House Ways and Means Committee Issues Report Highlighting Inequities in U.S. Trade Policy

January 15, 2021

House Ways and Means Committee Chairman Richard Neal recently released a majority staff report entitled “Something Must Change: Inequities in U.S. Policy and Society.” The Committee Report underscores the relationship between health, economic equity, and social well-being as well as the relationship between structural racism/discrimination and federally funded programs. In particular, the Committee Report highlights decades of U.S. trade policy that has either perpetuated or exacerbated unequal access to the benefits of trade for individuals and communities, especially Black and Latinx Americans. Along with the incoming Biden-Harris Administration, the Committee Report signals the changing dynamic of U.S. trade policy that is inclusive for all Americans and centers on revitalizing the economy through domestic manufacturing, not simply attaining the lowest price for consumers.

For too long, U.S. trade policy has prioritized trade liberalization that favors financial and corporate interests at the expense of decreasing U.S. manufacturing jobs at home. But the exodus of U.S. manufacturing jobs has disproportionately hit racial minorities, particularly Black and Latinx Americans. According to Public Citizen’s Global Trade Watch, “Black and Latino workers were disproportionately represented in nine out of the ten manufacturing industries that were [hit] hardest by import competition and offshoring, with the percentages of Black and Latino workers in these industries being greater than their representation in the overall workforce.”

The Committee Report underscores this issue.

  • Black Workers: “Black workers have faced even harsher obstacles to recover from globalization-related job losses due to systemic and pervasive racial disparities across the labor market and in accessing public services. The loss in manufacturing jobs disproportionately impacted Black workers in a multitude of ways, including negatively affecting their wages, employment, marriage rates, house values, poverty rates, death rates, single parenthood, teen motherhood, child poverty, and child mortality.”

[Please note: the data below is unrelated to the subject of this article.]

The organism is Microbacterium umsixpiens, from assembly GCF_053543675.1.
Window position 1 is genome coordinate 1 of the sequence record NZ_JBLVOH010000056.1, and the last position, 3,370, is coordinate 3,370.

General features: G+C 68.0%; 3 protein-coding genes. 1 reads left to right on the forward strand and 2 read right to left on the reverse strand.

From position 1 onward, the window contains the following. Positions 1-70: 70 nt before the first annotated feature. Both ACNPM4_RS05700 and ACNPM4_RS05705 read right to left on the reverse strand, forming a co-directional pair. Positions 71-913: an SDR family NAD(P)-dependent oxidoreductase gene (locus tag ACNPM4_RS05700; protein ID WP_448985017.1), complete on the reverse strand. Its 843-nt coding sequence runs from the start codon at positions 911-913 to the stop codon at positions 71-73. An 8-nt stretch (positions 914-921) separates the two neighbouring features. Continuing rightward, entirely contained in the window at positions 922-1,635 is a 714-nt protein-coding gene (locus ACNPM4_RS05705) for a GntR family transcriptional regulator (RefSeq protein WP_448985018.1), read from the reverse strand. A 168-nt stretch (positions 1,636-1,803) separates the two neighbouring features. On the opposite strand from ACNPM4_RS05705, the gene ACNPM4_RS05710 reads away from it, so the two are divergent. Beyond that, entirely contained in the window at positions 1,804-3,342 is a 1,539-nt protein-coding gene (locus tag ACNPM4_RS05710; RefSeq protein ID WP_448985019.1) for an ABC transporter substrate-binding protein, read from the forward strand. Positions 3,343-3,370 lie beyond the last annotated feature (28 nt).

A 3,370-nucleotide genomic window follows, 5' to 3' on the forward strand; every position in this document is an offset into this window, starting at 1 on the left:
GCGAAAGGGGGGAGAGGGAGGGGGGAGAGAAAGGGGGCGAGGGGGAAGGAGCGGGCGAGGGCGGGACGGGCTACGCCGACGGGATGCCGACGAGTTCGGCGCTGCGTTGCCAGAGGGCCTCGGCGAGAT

• Latinx Workers: “At the same time, trade liberalization has impacted immigrant and Latino workers in the U.S. who have also suffered job losses and wage stagnation.”
  • Black Farmers: “U.S. policies and systemic inequities have over time restricted the rights and ability of Black Americans to acquire or retain land for farming; Black farmers currently make up less than two percent of all U.S. farmers. Furthermore, policies and practices have been documented that further restricted the ability of Black farmers to access the government support that other farmers receive.”

As some U.S. manufacturing jobs disappeared altogether, others were shifted to the services sector. The Committee Report recognizes “[t]he loss of manufacturing jobs and the increase in service sector work has exacerbated income inequality more broadly because those manufacturing jobs often had union benefits and wages that supported middle- and working-class families, whereas service sector jobs generally do not.” Beyond this, in recent years, many U.S. service sector jobs have followed in the footsteps of U.S. manufacturing and have been offshored to lower-labor-cost countries. 

The incoming Biden-Harris Administration is aiming to shift trade policy to focus on the American worker and raising the bar for ordinary Americans. President-elect Biden’s pick for U.S. Trade Representative, Katherine Tai, recently spoke at a National Foreign Trade Council Foundation virtual conference and said that the Administration envisions a “worker-centered trade policy.” She went on to state, “U.S. trade policy must benefit regular Americans, communities, and workers. And that starts with recognizing that people are not just consumers – they are also workers, and wage earners.” This signals that U.S. trade policy in the new Administration will feature aggressive enforcement of the U.S. trade laws to protect existing U.S. manufacturing jobs and prioritize protections for labor and the environment in any future trade agreements.

With a new Administration comes new opportunities. Not only will there be opportunities for companies to re-shore manufacturing jobs, but there will be incentives for companies not to leave in the first place. To “build back better,” U.S. trade policy will focus on making economic prosperity and the benefits of trade more inclusive for all Americans.

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